Active and passive imaging in a single camera based on the combination of short-wavelength and mid-wavelength infrared detection is highly needed in a number of tracking and reconnaissance missions. Due to its versatility in band-gap engineering, Type-II InAs/GaSb/AlSb superlattice has emerged as a candidate highly suitable for this multi-spectral detection. In this paper, we report the demonstration of high performance bias-selectable dual-band short-/mid-wavelength infrared photodetectors based on InAs/GaSb/AlSb type-II superlattice with designed cut-off wavelengths of 2 μm and 4 μm. Taking advantages of the high performance short-wavelength and mid-wavelength single color photodetectors, back-to-back p-i-n-n-i-p photodiode structures were grown on GaSb substrate by molecular beam epitaxy. At 150 K, the short-wave channel exhibited a quantum efficiency of 55%, a dark current density of 1.0x10-9 A/cm² at -50 mV bias voltage, providing an associated shot noise detectivity of 3.0x1013 Jones. The mid-wavelength channel exhibited a quantum efficiency of 33% and a dark current density of 2.6x10-5 A/cm² at 300 mV bias voltage, resulting in a detectivity of 4.0x1011 Jones. The operations of the two absorber channels are selectable by changing the polarity of applied bias voltage. [reprint (PDF)]
 
5.  Demonstration of high performance bias-slectable dual-band short-/mid-wavelength infrared photodetectors based on type-II InAs/GaSb/AlSb superlattices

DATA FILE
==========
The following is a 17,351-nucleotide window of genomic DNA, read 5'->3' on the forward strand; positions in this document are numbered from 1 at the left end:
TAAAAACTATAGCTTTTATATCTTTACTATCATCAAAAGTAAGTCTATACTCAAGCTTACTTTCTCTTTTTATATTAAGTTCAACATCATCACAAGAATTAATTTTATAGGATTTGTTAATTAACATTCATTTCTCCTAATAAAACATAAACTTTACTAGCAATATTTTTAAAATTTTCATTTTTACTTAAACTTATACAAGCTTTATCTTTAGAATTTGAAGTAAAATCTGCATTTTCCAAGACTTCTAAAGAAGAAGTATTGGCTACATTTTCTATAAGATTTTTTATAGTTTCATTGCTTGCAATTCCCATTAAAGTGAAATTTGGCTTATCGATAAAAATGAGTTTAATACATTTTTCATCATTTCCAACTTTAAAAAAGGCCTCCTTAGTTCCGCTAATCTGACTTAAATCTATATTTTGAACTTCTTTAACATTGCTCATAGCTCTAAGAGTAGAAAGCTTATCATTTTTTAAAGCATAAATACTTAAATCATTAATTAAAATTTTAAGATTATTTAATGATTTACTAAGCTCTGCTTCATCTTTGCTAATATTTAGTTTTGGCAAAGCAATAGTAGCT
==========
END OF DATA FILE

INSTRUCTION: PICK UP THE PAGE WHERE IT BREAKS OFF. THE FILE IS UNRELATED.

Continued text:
A.M. Hoang, G. Chen, A. Haddadi and M. Razeghi
Applied Physics Letters, Vol. 102, No. 1, p. 011108-1-- January 7, 2013 ...[Visit Journal]
High performance bias-selectable dual-band short-/mid-wavelength infrared photodetector based on InAs/GaSb/AlSb type-II superlattice with designed cut-off wavelengths of 2 μm and 4 μm was demonstrated. At 150 K, the short-wave channel exhibited a quantum efficiency of 55%, a dark current density of 1.0 × 10−9 A/cm² at −50 mV bias voltage, providing an associated shot noise detectivity of 3.0 × 1013 Jones. The mid-wavelength channel exhibited a quantum efficiency of 33% and a dark current density of 2.6 × 10−5 A/cm² at 300 mV bias voltage, resulting in a detectivity of 4.0 × 1011 Jones. The spectral cross-talk between the two channels was also discussed for further optimization. [reprint (PDF)]
 
5.  Negative and positive luminescence in mid-wavelength infrared InAs/GaSb superlattice photodiodes
D. Hoffman, A. Gin, Y. Wei, A. Hood, F. Fuchs, and M. Razeghi
IEEE Journal of Quantum Electronics, 41 (12)-- December 1, 2005 ...[Visit Journal]
The quantum efficiency of negative and positive luminescence in binary type-II InAs-GaSb superlattice photodiodes has been investigated in the midinfrared spectral range around the 5-μm wavelength. The negative luminescence efficiency is nearly independent on temperature in the entire range from 220 to 325 K. For infrared diodes with a 2-μm absorbing layer, processed without anti-reflection coating, a negative luminescence efficiency of 45% is found, indicating very efficient minority carrier extraction. The temperature dependent measurements of the quantum efficiency of the positive luminescence enables for the determination of the capture cross section of the Shockley-Read-Hall centers involved in the competing nonradiative recombination. [reprint (PDF)]
 
5.  Passivation of Type-II InAs/GaSb superlattice photodetectors
A. Hood, Y. Wei, A. Gin, M. Razeghi, M. Tidrow, and V. Nathan